Dear Shaded Viewers,
American artist, sculptor and illustrator Jeff Koons’s new exhibition “Shine” is open to visitors at Palazzo Strozzi in Florence, featuring over 30 of the artist’s work, spanning over a lifetime.
Known for his famous Balloon Dog, Koons’s art comes as a reflection of our society’s consumerism and popular culture, highlighting materials and symbols which tap into our collective memory, forcing us to understand and respond to the relationship between history and present, nature and artificial… The use of reflective materials which define Koons’s genius work, allows viewers to have a moment of self-reflection, to understand time and space and to discover surface and depth. Questioning how are we are seen and what lies within.
The title of the exhibition “Shine” plays on the dualities we face as a society… finding ourselves lost in digital worlds, pulling away from physical life and disconnecting our minds further away from our senses, emotions and memories. Our ability to ‘experience’ slowly fades away, detaching us from intimate interactions.
But at Palazzo Strozzi, Koons hopes to challenge the diminishing emotional connections and reaffirm art’s importance as a medium of communication, self-discovery and most importantly self-love.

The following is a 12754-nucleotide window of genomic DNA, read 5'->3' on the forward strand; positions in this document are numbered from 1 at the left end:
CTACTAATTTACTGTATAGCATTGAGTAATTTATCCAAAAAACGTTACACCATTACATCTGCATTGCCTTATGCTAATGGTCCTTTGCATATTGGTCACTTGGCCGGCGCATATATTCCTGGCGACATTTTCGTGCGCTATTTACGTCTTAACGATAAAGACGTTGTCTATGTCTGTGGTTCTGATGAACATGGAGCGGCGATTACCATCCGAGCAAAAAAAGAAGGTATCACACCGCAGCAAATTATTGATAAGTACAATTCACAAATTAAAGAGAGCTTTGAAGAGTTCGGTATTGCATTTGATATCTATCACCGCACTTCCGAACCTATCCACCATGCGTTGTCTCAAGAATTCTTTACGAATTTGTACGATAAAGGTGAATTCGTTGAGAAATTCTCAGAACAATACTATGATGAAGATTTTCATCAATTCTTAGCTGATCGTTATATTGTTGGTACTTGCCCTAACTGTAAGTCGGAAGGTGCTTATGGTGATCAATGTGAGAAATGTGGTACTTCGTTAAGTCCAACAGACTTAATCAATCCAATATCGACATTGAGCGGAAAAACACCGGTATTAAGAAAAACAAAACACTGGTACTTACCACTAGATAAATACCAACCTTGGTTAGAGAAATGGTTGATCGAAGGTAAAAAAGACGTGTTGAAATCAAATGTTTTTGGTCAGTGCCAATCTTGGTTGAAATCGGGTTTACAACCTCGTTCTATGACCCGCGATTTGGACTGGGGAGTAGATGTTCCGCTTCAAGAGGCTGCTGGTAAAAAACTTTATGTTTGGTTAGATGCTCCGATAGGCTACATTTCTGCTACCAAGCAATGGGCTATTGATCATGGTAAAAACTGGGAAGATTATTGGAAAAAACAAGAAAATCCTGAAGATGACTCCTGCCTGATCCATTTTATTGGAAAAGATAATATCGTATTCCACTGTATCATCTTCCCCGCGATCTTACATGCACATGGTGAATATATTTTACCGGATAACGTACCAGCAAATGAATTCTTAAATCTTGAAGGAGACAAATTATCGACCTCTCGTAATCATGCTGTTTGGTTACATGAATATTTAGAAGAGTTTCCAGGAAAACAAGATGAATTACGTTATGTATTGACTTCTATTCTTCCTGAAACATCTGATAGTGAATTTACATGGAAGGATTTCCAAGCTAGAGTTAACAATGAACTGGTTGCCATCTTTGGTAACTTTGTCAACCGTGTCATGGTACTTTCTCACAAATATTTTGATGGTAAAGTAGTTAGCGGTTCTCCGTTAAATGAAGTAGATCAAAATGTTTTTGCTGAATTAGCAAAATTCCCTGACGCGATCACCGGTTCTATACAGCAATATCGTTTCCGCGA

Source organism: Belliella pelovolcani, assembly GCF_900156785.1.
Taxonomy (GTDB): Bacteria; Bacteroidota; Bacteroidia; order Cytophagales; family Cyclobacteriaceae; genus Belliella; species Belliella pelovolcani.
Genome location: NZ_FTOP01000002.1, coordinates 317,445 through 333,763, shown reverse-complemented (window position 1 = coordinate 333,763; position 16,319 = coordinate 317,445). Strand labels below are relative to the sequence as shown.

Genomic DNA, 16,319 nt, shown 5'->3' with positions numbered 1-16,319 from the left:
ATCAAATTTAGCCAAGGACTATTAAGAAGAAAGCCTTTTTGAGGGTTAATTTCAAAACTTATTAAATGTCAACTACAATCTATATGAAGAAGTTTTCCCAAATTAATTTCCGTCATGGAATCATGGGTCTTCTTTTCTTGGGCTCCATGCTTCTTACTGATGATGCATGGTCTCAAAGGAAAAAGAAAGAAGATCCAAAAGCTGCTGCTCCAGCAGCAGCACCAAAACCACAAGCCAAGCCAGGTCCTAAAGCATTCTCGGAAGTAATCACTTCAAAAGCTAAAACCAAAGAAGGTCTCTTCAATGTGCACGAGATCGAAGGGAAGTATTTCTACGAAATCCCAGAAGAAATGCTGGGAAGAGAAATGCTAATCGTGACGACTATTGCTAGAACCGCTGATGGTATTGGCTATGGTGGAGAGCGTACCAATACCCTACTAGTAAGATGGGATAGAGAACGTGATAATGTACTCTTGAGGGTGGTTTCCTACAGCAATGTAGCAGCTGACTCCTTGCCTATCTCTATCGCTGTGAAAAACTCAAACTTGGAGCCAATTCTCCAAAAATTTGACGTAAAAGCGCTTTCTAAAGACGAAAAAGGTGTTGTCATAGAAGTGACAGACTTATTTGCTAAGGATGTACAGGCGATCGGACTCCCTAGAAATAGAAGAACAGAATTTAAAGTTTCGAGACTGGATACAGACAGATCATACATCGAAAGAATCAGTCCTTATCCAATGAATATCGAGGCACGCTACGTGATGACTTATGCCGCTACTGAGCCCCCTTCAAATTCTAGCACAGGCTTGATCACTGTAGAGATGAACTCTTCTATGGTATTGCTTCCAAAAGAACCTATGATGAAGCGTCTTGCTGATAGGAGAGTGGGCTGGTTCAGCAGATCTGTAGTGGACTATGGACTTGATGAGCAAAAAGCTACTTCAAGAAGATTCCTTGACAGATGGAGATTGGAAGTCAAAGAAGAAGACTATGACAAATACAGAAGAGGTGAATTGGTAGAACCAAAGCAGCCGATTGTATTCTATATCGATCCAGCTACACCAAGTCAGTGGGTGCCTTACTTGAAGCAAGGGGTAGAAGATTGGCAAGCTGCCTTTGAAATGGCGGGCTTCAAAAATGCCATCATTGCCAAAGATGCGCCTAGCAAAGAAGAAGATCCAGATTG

To highlight the exhibition and reach a community of young people who are passionate about creativity, Polimoda students sit down for an interview with the contemporary artist, asking thought-provoking questions on transcendence, the possibility of contemporary art as a consumer good and the relationship between the public and technology…
“Shine is a symbol of transcendence. It has been throughout history, you can look at all different theologies. The idea of people radiating, wanting to be connected to the power of light is a consistent thing. If I hear about people being attracted to a shiny object. A shiny object is fantastic because again, it’s a symbol of transcendence. That surface of the object, that aspect of shine, to me is really a reference of everything. The surface itself, what’s on the inside, that identity of self-love can also be there on the inside but the idea of reflecting the environment is showing to be in tune with people, to be aware of the environment, to interact with the environment. That’s really life experience.”